The Therapeutic Goods Administration (TGA) has issued an alert advising of new prescribing restrictions for hydroxychloroquine. These restrictions have been introduced following reports of increased off-label prescribing for the management of coronavirus disease (COVID-19), which have led to concerns of supply interruptions.
Several small studies suggest that hydroxychloroquine and the similar agent chloroquine (not marketed in Australia) could be effective against COVID-19. Interest in chloroquine for COVID-19 may stem from a study that found the agent to be effective in preventing the replication of coronavirus (SARS-CoV) in vitro. However, the evidence for effectiveness in COVID-19 is considered limited and clinical trials are continuing around the world. Clinical trials are also set to begin in Australia following announcements by the University of Queensland and the Walter and Eliza Hall Institute in Melbourne.
To prevent stock shortages related to a sudden increase in demand, the TGA has amended the Poisons Standard. As of 24 March 2020, hydroxychloroquine can only be initiated by medical practitioners specialising in the following fields:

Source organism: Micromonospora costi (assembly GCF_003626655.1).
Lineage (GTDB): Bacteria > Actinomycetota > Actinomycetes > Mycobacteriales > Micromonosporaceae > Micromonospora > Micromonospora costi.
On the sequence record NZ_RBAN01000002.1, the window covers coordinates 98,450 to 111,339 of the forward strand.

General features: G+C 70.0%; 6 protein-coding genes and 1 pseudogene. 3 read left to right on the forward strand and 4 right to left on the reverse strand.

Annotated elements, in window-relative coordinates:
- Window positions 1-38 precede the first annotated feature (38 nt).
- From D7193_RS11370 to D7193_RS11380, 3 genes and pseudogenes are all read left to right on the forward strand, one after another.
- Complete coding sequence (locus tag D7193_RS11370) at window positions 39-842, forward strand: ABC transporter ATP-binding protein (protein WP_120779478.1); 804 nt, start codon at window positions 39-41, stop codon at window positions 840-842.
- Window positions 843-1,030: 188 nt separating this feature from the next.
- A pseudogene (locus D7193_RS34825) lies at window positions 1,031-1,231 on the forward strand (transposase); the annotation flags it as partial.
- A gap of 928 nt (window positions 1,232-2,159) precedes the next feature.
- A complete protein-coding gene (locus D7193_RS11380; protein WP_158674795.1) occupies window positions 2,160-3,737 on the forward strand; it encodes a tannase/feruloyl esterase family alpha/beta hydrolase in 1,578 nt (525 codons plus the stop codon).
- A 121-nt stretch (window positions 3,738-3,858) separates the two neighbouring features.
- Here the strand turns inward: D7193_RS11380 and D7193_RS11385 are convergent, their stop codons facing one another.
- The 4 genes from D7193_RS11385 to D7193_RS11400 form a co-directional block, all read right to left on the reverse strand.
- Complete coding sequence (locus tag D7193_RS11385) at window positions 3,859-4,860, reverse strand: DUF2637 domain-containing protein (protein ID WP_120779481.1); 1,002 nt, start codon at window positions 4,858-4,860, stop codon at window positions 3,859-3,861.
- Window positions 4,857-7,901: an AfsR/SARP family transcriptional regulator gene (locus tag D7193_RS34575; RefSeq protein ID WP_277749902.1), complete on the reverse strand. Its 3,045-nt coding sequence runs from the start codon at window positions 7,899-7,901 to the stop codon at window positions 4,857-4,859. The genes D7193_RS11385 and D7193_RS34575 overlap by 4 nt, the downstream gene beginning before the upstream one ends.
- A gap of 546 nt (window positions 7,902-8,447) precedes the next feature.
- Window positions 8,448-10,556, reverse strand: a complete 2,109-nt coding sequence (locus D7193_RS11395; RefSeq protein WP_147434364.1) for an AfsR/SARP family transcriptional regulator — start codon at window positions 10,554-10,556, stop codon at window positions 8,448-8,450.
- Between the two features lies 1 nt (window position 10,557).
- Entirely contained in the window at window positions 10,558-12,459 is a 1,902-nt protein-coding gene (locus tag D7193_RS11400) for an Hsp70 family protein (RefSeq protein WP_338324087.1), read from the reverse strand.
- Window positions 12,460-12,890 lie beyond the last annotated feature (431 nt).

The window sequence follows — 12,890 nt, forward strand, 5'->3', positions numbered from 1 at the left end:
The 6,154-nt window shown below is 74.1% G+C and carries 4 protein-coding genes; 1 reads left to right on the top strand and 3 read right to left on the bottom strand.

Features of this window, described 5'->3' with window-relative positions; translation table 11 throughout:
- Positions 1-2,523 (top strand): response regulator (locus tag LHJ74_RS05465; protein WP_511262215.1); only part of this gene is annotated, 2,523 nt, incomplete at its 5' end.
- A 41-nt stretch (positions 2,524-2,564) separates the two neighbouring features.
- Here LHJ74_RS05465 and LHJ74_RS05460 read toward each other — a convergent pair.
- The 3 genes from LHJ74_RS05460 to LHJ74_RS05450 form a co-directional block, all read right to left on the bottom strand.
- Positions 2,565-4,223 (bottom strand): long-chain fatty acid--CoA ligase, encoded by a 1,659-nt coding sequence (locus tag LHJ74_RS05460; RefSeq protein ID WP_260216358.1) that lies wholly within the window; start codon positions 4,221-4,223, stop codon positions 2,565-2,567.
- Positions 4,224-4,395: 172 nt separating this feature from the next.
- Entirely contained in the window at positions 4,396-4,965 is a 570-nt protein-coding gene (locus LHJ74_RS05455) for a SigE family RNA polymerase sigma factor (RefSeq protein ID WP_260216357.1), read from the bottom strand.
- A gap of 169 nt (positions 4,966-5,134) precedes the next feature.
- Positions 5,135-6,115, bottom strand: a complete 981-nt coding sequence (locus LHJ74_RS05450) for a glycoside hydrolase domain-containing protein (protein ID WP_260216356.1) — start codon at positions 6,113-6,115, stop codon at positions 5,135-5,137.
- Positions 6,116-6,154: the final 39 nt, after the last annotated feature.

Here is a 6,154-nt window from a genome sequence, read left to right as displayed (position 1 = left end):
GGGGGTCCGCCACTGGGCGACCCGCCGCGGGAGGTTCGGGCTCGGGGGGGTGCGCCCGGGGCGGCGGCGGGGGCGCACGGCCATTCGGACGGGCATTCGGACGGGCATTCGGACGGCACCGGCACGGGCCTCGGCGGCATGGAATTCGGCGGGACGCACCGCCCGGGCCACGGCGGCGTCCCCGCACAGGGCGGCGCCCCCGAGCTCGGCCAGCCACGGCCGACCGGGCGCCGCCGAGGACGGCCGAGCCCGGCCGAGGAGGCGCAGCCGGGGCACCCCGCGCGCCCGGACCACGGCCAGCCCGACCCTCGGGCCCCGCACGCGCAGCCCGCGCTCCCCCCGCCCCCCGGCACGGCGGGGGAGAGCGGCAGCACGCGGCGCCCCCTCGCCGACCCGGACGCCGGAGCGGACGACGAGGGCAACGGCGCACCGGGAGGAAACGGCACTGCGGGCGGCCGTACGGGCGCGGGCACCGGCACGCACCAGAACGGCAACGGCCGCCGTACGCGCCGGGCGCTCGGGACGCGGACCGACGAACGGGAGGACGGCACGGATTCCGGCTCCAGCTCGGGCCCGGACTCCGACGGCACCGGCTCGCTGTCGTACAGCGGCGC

- Intensive care medicine;
- Paediatrics and child health;
- Physician; or
- Emergency medicine.
Other medical practitioners can continue to prescribe repeats for hydroxychloroquine for patients initiated on therapy prior to 24 March 2020, in line with the registered indications. Hydroxychloroquine is currently registered in Australia for the treatment of rheumatoid arthritis, mild systemic and discoid lupus erythematosus, and the suppression and treatment of malaria.
- Department of Health. New restrictions on prescribing hydroxychloroquine for COVID-19. Woden: Therapeutic Goods Administration; 2020.
- Vincent MJ, Bergeron E, Benjannet S, Erickson B, Rollin PE, Ksiazek G, et al. Chloroquine is a potent inhibitor of SARS coronavirus infection and spread. Virology Journal 2005;